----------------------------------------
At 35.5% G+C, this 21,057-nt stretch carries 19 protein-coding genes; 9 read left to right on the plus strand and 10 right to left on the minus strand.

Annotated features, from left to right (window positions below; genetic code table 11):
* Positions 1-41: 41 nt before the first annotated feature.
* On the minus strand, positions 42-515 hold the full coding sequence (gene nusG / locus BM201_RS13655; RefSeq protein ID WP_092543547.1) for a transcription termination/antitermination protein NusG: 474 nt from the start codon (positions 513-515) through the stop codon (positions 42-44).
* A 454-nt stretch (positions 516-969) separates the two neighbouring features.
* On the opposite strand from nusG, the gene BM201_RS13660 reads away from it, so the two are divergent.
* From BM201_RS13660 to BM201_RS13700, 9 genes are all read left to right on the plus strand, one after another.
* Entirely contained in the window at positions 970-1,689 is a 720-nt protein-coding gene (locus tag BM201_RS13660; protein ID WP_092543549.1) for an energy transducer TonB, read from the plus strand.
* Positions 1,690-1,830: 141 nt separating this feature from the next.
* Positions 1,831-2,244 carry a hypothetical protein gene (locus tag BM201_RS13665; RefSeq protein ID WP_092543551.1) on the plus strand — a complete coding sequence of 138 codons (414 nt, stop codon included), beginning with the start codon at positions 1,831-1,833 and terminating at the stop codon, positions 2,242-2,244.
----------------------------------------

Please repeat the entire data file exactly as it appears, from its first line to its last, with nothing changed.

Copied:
At 35.5% G+C, this 21,057-nt stretch carries 19 protein-coding genes; 9 read left to right on the plus strand and 10 right to left on the minus strand.

Annotated features, from left to right (window positions below; genetic code table 11):
* Positions 1-41: 41 nt before the first annotated feature.
* On the minus strand, positions 42-515 hold the full coding sequence (gene nusG / locus BM201_RS13655; RefSeq protein ID WP_092543547.1) for a transcription termination/antitermination protein NusG: 474 nt from the start codon (positions 513-515) through the stop codon (positions 42-44).
* A 454-nt stretch (positions 516-969) separates the two neighbouring features.
* On the opposite strand from nusG, the gene BM201_RS13660 reads away from it, so the two are divergent.
* From BM201_RS13660 to BM201_RS13700, 9 genes are all read left to right on the plus strand, one after another.
* Entirely contained in the window at positions 970-1,689 is a 720-nt protein-coding gene (locus tag BM201_RS13660; protein ID WP_092543549.1) for an energy transducer TonB, read from the plus strand.
* Positions 1,690-1,830: 141 nt separating this feature from the next.
* Positions 1,831-2,244 carry a hypothetical protein gene (locus tag BM201_RS13665; RefSeq protein ID WP_092543551.1) on the plus strand — a complete coding sequence of 138 codons (414 nt, stop codon included), beginning with the start codon at positions 1,831-1,833 and terminating at the stop codon, positions 2,242-2,244.